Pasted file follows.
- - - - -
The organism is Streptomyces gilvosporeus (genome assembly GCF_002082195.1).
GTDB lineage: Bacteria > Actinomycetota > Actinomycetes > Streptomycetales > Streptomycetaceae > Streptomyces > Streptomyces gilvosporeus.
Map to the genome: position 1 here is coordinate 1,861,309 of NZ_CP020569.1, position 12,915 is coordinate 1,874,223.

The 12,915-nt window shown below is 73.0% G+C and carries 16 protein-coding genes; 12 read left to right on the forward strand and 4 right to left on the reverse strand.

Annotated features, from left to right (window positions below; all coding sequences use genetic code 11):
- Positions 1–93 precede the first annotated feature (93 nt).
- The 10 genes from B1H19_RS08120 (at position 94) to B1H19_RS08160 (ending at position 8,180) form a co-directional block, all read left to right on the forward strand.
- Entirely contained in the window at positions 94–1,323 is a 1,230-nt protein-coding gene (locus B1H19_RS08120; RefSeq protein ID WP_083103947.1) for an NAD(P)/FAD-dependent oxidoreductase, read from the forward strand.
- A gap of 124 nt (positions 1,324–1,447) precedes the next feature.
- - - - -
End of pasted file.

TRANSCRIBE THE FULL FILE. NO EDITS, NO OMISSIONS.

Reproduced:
The organism is Streptomyces gilvosporeus (genome assembly GCF_002082195.1).
GTDB lineage: Bacteria > Actinomycetota > Actinomycetes > Streptomycetales > Streptomycetaceae > Streptomyces > Streptomyces gilvosporeus.
Map to the genome: position 1 here is coordinate 1,861,309 of NZ_CP020569.1, position 12,915 is coordinate 1,874,223.

The 12,915-nt window shown below is 73.0% G+C and carries 16 protein-coding genes; 12 read left to right on the forward strand and 4 right to left on the reverse strand.

Annotated features, from left to right (window positions below; all coding sequences use genetic code 11):
- Positions 1–93 precede the first annotated feature (93 nt).
- The 10 genes from B1H19_RS08120 (at position 94) to B1H19_RS08160 (ending at position 8,180) form a co-directional block, all read left to right on the forward strand.
- Entirely contained in the window at positions 94–1,323 is a 1,230-nt protein-coding gene (locus B1H19_RS08120; RefSeq protein ID WP_083103947.1) for an NAD(P)/FAD-dependent oxidoreductase, read from the forward strand.
- A gap of 124 nt (positions 1,324–1,447) precedes the next feature.